THE North and Yorkshire was the only region in England and Wales to report positive footfall growth last month as consumers in the rest of the country failed to hit the shops in greater numbers.
The British Retail Consortium (BRC) said footfall in the region was 0.1 per cent higher than a year ago, compared to a fall of 0.9 per cent across the whole country.
BRC director general Helen Dickinson said there was reason to be cautiously optimistic as the region also has the UK’s highest vacancy rate.
Shopping centre locations were the worst hit with a decline of 2.2 per cent.
High street footfall declined 0.6 per cent but out-of-town retail locations were flat as home products became the best performers in sales terms in August.
The BRC said looking at the figure for the quarter to the end of August was more encouraging, with a rise of 1.1 per cent compared with the same three months a year earlier.
It also pointed out that the monthly result may have been distorted by comparisons with the stay-at-home impact of the Olympics in August 2012.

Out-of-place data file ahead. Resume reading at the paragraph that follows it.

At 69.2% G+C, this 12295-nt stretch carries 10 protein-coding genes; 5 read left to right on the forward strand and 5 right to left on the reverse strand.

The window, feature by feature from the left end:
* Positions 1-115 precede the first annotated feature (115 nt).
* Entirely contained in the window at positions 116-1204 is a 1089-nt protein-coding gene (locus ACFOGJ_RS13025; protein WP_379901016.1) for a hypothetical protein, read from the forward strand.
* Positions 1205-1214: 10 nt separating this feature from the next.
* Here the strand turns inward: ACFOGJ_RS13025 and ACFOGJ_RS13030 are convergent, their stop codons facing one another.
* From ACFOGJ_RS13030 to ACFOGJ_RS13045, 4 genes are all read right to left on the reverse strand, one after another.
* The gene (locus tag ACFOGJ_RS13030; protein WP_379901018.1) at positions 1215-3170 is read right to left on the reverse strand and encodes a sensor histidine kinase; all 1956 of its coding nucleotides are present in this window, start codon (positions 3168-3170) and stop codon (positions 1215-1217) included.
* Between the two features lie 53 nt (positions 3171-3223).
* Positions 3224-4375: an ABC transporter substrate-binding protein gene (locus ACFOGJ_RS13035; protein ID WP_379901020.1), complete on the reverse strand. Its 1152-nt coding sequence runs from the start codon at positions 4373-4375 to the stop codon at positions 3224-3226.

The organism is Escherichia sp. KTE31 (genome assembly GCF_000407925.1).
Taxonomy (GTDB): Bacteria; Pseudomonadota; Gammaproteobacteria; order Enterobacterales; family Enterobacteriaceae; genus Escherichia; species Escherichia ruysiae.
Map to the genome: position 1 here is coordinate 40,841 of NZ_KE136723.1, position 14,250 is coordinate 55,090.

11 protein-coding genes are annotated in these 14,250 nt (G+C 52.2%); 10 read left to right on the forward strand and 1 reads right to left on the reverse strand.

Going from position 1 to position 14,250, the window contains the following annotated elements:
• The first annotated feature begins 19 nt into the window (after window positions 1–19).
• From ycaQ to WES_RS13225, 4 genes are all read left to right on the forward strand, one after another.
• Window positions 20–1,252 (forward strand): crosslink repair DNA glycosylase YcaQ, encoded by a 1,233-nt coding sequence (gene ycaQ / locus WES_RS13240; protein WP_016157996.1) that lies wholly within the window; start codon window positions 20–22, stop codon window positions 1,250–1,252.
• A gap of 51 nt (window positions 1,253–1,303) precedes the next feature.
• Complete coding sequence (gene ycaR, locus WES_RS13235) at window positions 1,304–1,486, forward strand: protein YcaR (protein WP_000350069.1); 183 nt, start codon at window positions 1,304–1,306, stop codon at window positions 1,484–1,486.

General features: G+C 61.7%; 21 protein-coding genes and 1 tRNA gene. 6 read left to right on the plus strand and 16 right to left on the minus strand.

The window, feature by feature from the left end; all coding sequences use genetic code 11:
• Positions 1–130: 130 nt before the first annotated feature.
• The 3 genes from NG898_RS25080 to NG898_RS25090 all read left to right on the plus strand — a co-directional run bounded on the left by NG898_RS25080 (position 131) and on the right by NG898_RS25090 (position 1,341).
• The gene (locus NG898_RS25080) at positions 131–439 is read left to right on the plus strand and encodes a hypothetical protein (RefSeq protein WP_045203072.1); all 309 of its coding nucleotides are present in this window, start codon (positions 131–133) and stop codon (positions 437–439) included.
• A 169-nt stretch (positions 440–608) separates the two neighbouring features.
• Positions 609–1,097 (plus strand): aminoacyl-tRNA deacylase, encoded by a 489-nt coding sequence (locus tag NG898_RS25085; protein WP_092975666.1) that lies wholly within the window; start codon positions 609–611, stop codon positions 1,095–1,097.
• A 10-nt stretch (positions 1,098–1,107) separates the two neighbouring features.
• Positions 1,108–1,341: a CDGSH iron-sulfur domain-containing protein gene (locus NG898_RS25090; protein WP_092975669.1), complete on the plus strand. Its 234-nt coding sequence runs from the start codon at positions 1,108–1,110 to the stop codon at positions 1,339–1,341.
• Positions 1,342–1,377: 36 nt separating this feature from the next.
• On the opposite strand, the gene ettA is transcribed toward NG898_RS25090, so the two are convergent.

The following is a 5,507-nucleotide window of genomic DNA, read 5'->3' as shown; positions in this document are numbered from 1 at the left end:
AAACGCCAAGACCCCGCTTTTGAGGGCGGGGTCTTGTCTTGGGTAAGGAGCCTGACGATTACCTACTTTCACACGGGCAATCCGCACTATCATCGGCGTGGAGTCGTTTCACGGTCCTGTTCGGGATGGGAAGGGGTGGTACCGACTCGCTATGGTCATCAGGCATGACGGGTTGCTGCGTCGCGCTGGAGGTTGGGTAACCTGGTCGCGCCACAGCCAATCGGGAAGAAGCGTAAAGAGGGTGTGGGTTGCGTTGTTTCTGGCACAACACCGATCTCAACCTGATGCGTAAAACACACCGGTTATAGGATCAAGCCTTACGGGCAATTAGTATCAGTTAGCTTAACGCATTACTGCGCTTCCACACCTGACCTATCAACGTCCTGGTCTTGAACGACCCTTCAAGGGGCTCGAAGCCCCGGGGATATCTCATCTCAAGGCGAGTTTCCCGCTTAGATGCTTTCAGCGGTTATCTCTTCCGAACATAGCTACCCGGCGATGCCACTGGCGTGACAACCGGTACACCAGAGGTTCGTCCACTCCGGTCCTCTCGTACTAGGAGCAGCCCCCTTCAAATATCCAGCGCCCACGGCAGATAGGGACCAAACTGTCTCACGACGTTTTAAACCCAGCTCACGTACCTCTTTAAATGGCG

And while there was a decline in footfall, those visiting retail locations spent more as figures from the BRC earlier this month revealed that the sector enjoyed its best month in sales value terms since March 2010.
Ms Dickinson said: “All in all, these figures need to be taken in tandem with the recent rosier economic news, including a good run of sales growth and many of us starting to feel more positive about the economy.”
She added: “A small dip in one month shouldn’t take the shine off the tentative signs of improving consumer confidence hinted at in recent times, and retailers are working hard to read these conditions so that they can continue to deliver for their customers.”
The biggest decline was the 2.7 per cent fall seen in Wales, while the South West dropped 2.5 per cent and the South East and West Midlands both saw footfall drop by 1.8 per cent.
In Scotland, footfall fell by 0.3 per cent.